5. Determine whether you can infer that a relationship between the two variables exists in the population based on what you observe in the sample by referring to the Significance for the Pearson’s Chi-square. Use the same guidelines as in the previous labs.
  6. Repeat the steps above until you find a pair of variables that yield a significant relationship for the Chi-Square test.


  • Even though the relationship in the cross tabulation clearly may be significant, is it possible for the variables not to be strongly related?
  • Since the level of significance level improves as we increase the sample size, why do surveys usually limit sample-size?
  • The significance of Chi-square applies to the table as a whole, but do we know specific columns differ significantly from one another?
  • What further analyses can we conduct which will enable us to do so?


  • Statistical significance and strength (or predictability) of association are two different things. One can have a weak relationship that is statistically significant or a strong relationship that is not significant. Notice too that sample size affects Chi-square.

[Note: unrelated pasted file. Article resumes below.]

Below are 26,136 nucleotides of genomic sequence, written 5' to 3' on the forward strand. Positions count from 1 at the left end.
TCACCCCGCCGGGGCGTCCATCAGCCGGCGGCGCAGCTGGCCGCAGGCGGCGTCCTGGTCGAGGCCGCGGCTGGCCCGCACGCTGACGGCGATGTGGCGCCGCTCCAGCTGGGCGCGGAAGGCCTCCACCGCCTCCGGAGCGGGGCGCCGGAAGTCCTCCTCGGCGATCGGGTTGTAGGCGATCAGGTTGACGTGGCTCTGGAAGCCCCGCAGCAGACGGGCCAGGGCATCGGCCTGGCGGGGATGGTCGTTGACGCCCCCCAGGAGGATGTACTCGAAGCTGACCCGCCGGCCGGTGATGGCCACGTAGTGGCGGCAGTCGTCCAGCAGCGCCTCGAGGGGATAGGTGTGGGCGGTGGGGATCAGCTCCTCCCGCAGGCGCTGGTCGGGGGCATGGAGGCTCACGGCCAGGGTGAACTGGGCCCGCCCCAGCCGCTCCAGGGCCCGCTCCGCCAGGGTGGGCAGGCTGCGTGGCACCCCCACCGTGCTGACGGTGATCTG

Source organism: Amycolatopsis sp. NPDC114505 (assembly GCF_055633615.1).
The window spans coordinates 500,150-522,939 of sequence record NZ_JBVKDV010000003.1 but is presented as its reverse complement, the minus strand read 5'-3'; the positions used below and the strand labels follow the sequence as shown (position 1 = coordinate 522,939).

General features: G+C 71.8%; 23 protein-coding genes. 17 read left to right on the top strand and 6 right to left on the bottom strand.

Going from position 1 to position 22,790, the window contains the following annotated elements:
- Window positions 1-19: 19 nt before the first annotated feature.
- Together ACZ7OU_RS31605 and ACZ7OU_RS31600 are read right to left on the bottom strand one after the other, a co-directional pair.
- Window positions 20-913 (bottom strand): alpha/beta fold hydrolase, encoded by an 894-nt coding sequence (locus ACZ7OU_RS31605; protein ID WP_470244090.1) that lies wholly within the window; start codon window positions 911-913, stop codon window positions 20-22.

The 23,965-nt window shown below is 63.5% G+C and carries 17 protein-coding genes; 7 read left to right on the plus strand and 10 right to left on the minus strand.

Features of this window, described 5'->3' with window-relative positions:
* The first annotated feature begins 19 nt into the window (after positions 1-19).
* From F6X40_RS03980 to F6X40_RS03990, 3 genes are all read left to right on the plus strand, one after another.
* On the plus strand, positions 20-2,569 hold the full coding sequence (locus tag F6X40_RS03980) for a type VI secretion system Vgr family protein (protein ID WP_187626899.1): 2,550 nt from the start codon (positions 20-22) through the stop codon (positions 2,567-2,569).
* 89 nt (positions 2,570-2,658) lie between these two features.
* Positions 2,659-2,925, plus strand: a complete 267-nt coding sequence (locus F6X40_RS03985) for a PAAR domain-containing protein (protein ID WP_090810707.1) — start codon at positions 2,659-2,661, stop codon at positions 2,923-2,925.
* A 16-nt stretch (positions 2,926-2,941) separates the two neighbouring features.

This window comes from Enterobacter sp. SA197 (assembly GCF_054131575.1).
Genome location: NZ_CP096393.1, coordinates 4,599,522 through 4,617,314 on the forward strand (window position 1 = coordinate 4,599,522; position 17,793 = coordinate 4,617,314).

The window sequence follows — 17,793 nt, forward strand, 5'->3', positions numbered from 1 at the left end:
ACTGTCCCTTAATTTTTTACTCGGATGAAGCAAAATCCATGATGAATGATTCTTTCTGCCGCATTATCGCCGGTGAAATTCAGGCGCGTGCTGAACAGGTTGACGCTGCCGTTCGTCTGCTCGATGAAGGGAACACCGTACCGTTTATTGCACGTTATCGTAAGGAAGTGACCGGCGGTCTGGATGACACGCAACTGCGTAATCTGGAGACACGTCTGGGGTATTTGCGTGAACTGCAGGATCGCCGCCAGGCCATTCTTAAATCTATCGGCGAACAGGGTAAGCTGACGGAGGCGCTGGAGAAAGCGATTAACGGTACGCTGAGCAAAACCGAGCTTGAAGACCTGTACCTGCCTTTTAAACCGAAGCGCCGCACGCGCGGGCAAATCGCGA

• After a certain sample-size, adding more cases does not much improve the significance level.  At such a point, the marginal benefit of increasing the sample-size has to be considered against the cost associated with gathering more data. The tipping point is somewhere between 1500 and 2000 cases in most surveys.
  • A Chi-square analysis does not tell us which columns differ significantly unless, of course, the independent variable has only two columns.
  • To determine which specific columns in a multi-column crosstabulation differ from one another requires another approach.
  • An inefficient approach would be to construct a series of two column tables.
  • A more efficient way to proceed is to turn to Analysis of Variance, the topic of Lab 12.